Rising consumer prices means that the real value of a bond's fixed payments will be gradually eroded, and this can have a significant cumulative impact over a period of several years. Conventional bonds with a long time until final maturity can therefore be highly vulnerable to a loss in value due to rising inflation.
Bonds can also be affected by a rise in the expected level of inflation in the future, even if there is no change in current inflation. If inflation is expected to rise in the future, fixed income investors will typically demand a higher yield as compensation. For these reasons, it is imperative that fixed income investors have a clear understanding of how inflation can affect bond markets and to be able to position their fixed income portfolios accordingly.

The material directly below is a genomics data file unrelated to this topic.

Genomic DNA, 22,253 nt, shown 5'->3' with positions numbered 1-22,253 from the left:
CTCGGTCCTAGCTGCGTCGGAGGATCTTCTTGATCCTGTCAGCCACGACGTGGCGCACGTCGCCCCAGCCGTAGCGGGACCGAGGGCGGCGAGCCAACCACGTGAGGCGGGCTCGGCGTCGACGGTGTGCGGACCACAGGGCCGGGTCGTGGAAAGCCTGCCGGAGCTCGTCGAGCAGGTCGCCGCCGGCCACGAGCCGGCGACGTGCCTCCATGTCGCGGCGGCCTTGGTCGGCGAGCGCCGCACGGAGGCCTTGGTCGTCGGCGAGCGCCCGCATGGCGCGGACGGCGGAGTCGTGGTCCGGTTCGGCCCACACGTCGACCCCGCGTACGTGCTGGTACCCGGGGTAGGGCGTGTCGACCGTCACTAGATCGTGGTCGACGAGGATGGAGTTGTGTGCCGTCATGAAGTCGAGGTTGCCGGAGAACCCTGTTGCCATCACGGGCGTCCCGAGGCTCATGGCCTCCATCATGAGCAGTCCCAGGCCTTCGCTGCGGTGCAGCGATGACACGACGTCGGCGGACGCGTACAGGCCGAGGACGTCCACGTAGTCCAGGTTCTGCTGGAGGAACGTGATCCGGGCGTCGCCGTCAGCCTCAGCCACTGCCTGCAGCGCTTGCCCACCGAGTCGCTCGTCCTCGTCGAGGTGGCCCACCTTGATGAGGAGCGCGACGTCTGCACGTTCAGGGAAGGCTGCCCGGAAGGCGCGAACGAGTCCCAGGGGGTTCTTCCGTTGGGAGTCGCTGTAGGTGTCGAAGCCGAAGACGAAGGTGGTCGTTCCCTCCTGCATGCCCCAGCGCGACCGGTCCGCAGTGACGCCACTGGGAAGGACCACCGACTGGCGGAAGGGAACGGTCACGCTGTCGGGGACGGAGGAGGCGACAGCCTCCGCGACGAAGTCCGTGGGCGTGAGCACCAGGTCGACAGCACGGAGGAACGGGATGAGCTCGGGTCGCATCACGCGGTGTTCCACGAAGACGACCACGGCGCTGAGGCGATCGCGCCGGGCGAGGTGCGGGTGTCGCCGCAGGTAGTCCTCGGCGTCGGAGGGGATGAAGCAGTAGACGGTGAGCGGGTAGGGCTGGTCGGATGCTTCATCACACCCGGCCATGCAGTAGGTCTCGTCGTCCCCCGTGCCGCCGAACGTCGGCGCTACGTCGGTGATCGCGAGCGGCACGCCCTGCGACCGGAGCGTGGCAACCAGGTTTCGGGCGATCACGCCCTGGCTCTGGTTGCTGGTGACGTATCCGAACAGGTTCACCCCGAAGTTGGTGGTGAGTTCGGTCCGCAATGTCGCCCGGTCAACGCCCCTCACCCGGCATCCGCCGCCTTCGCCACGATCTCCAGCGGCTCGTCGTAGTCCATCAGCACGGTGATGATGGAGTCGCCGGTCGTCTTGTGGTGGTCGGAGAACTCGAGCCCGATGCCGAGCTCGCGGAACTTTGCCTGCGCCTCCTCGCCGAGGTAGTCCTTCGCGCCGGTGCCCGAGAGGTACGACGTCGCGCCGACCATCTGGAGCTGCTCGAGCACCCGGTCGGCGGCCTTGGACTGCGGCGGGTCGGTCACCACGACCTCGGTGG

For those concerned about a future rise in inflation, index-linked bonds effectively hedge away this risk by delivering returns that are adjusted in line with the RPI. However, when investing in these instruments, it is important to consider not only where inflation is going, but also how much inflation is being priced in. Index-linked bonds may be cheapest when inflation expectations are most subdued, although markets are forward-thinking and can react quickly - inflation protection could well become a lot more expensive before inflation actually starts to rise.